FIBULA PIN of sterling silver wire, formed, forged and filed, strung with molded Czech glass snake beads, bauxite bead, coconut shell disk bead, ostrich shell disk beads, vintage Chinese glass beads, African terracotta spindle whorl; forged/drilled dangles of silver, bronze and copper, metal bead, stone beads, copper metal disk, Venetian glass bead, many from the African trade; 13.6 centimeters wide, dating from mid-1980s. Spring portion of pin forged to work harden it; priced eighty-five dollars when purchased in 1988. Carolyn L. E. Benesh/Ornament Collection. Photographs by Robert K. Liu/Ornament.

 

The late Ramona Solberg’s found object style of jewelry continues to influence the work of Northwest jewelers Laurie Hall, Ron Ho, Kiff Slemmons, Nancy Worden, and others (Brown 2014; Updike 2001, 2006). Warm and effusive when speaking about the work of her peers, Solberg called herself the Henry Ford of jewelry, and rightly so (Benesh 1989, 2001; Liu 1995). An inveterate traveler and lover of the material culture of the many countries she visited, Solberg often combined her metalwork with beads, which she collected on her trips, and was responsible for two of the best bead jewelry exhibitions (1988, 1998) held in the United States, at the Bellevue Art Museum.

 

 For The Full Article

 
 

Robert K. Liu is Coeditor of Ornament and for many years its in-house photographer. His new book, The Photography of Personal Adornment, covers forty plus years of shooting jewelry, clothing and events related to wearable art, both in and out of the Ornament studio. He hopes to begin teaching photography to interested students later this year. In this issue Liu writes about Hal and Margie Hiestand, two extraordinary, self-trained jewelers from Santa Fe, New Mexico, and about the pricing of well-known contemporary jewelers’ work when they pass, in reference to the fibulae of the late Ramona Solberg, a beloved Northwest artist.

Fashion Victims: Q&A Volume 38.5

“FASHION VICTIMS” INSTALLATION   featuring a nineteenth-century English or French dress and William Morris wallpaper, both containing arsenical green. Like many of Morris’s wallpapers this pattern was tinted with arsenic for the simulated garden and mercury for the vermilion red roses. 

“FASHION VICTIMS” INSTALLATION featuring a nineteenth-century English or French dress and William Morris wallpaper, both containing arsenical green. Like many of Morris’s wallpapers this pattern was tinted with arsenic for the simulated garden and mercury for the vermilion red roses.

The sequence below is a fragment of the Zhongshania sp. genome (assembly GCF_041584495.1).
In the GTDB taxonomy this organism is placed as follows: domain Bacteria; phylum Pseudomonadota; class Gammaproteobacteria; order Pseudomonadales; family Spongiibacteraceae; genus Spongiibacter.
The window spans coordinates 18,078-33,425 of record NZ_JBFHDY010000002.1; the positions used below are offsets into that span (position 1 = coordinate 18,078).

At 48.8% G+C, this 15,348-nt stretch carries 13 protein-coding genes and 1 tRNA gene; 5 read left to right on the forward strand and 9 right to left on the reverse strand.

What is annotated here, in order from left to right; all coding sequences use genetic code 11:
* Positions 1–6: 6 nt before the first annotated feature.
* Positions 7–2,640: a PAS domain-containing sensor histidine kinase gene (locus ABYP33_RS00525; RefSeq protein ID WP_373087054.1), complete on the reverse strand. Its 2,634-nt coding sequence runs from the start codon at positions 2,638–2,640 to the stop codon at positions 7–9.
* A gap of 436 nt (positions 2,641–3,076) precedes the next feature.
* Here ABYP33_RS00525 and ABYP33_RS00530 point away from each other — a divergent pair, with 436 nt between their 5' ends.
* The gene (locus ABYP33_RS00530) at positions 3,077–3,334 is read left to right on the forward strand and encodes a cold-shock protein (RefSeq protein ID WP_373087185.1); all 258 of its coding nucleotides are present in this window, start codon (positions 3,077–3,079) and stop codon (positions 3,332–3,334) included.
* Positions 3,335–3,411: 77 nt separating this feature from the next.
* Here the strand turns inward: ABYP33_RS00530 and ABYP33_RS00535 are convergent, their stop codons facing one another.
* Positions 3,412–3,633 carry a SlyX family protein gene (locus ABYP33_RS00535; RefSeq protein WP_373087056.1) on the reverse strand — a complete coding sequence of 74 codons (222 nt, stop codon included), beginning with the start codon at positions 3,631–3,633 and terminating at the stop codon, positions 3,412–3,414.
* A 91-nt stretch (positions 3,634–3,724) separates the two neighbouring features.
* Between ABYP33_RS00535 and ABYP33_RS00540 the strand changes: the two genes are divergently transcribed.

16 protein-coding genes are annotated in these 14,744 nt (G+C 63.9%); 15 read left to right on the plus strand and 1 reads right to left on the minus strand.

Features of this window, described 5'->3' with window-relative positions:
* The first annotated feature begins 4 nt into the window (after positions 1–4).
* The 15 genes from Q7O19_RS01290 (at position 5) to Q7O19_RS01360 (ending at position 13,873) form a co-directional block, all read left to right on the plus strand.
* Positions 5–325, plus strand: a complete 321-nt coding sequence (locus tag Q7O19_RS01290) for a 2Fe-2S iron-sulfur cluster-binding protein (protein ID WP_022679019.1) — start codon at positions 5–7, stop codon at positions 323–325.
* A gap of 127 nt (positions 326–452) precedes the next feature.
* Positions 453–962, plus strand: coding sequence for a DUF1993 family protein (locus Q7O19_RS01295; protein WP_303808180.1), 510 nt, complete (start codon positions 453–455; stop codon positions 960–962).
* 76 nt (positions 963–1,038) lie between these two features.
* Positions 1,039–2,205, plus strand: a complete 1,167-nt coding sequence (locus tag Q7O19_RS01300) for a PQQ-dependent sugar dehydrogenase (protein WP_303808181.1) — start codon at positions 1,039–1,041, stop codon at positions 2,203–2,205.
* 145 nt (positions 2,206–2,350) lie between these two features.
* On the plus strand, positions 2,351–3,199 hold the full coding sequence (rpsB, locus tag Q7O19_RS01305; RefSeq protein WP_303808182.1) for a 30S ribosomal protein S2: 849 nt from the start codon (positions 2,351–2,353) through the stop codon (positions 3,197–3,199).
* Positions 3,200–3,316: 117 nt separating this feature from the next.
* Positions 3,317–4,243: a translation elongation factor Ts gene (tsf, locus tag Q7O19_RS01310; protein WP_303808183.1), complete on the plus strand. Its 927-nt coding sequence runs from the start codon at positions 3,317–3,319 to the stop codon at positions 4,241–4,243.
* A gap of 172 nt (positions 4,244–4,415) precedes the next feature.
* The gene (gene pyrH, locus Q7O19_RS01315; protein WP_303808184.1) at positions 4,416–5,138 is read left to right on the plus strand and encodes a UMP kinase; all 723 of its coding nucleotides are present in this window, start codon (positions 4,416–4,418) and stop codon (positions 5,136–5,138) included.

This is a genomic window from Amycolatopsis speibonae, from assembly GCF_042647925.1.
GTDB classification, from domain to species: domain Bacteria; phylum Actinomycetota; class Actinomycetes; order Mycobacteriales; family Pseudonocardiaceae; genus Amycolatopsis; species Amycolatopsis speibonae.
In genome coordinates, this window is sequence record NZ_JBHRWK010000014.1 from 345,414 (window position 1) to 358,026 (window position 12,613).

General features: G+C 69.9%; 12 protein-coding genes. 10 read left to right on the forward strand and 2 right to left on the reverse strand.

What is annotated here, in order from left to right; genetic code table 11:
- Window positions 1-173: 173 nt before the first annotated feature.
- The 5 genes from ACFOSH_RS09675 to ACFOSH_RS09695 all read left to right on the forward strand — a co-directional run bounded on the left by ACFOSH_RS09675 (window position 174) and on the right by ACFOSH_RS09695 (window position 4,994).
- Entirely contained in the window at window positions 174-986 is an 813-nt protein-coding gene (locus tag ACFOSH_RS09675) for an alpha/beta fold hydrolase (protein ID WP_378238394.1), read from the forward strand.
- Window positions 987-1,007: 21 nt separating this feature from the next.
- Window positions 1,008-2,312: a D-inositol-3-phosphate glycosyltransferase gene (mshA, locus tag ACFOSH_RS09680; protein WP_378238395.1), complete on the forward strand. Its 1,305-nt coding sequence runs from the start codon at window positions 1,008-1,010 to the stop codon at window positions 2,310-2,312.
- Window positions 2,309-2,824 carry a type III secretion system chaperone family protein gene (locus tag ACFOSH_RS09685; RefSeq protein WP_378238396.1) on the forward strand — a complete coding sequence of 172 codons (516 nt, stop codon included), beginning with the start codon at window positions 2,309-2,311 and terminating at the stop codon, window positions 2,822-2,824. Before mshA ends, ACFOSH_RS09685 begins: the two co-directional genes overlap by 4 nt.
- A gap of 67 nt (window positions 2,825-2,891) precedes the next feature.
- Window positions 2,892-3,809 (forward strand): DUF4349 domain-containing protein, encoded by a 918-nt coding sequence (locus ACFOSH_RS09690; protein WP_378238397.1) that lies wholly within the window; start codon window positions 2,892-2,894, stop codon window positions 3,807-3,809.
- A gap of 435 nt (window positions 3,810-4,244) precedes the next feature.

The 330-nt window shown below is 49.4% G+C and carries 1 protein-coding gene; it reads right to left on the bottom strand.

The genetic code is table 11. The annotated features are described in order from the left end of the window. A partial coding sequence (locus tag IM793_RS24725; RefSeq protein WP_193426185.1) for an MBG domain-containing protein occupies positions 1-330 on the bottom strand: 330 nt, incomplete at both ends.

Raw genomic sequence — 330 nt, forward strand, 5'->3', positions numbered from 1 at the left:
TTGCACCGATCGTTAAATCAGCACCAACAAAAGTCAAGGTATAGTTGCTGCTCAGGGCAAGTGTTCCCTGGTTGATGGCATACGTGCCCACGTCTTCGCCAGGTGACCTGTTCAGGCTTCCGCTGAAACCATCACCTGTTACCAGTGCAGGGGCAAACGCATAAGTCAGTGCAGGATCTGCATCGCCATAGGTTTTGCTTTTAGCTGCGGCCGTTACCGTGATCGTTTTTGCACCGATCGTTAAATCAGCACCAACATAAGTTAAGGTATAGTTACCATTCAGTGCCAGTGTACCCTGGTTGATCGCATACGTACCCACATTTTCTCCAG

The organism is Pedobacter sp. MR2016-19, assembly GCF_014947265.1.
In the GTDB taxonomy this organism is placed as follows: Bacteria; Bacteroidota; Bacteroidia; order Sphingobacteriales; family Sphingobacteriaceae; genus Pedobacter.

“Fashion Victims. The Pleasures and Perils of Dress” is an exhibition of fashion objects from the nineteenth century that demonstrates how fashion seduces while ignoring the potential harm to both wearer and maker.

Dr. Alison Matthews David (School of Fashion, Ryerson) approached her friend and colleague Elizabeth Semmelhack (Senior Curator, Bata Shoe Museum) with the idea of researching an exhibition that could be a companion to her forthcoming book, Fashion Victims: The Dangers of Dress Past and Present (Bloomsbury, September 2015). They received an SSHRC grant (Canadian Social Sciences and Humanities Research Council) to fund research on issues related to toxic chemicals and the impact on makers and wearers, as well as issues of constriction within fashion. Their research took them to England and Paris, to medical libraries and chemistry labs.

Many complexities are demonstrated through the objects shown, from the very narrow, uncomfortably straight shoes which were more economical to make because they only used one last, to the celluloid combs that could provide a simple luxury by replacing endangered animal products yet also caused factory fires, putting workers at risk due to their high flammability. The popularity of arsenical green, a bright emerald hue that retained its color in artificial light is evident in shoes, dresses and wallpaper. Testing showed that even some of the objects in the exhibition were positive for arsenic. It was usually the maker who was most affected by the use of toxic chemicals yet new technologies also created a democratization of fashion by reducing the cost and making fashion more accessible to the lower classes.


HAND-EMBROIDERED BOOTS by shoemaking firm of François Pinet, French, late nineteenth century. Much of Pinet’s footwear was factory-made but he also employed seven hundred embroiders who labored in less than comfortable conditions creating botanically accurate floral embroidery. Photograph by Ron Wood. Photographs courtesy of the Bata Shoe Museum.

 

Semmelhack  One might imagine a glamorous woman cramming her foot into these uncomfortable hand-embroidered boots by Pinet, but we wanted the viewer to think about the women embroiderers working in poorly lit garrets who might never even be able to own the objects they were making. With the introduction of department stores consumers shifted from having things made by a visible person to going into stores and picking out things with a brand identity. With readymade goods there is no sense of labor anymore.

Avila  It’s amazing how what went on in the nineteenth century parallels what is going on in today’s society. We still don’t know who makes our clothes or what chemicals are being used.

Semmelhack  In the nineteenth century industrialization was not only changing and democratizing fashion, but one of the reasons Victorians were so obsessed with flowers and arsenic green was that artificial nature met the needs of this new age after the denuding of nature in the industrial landscape. As this craze for green in the middle of the century hit a high point, doctors began to notice that their upper class clients had rashes associated with arsenic and recognized connections to the seriously ill dressmakers or artificial flower workers they would see at the hospital clinic.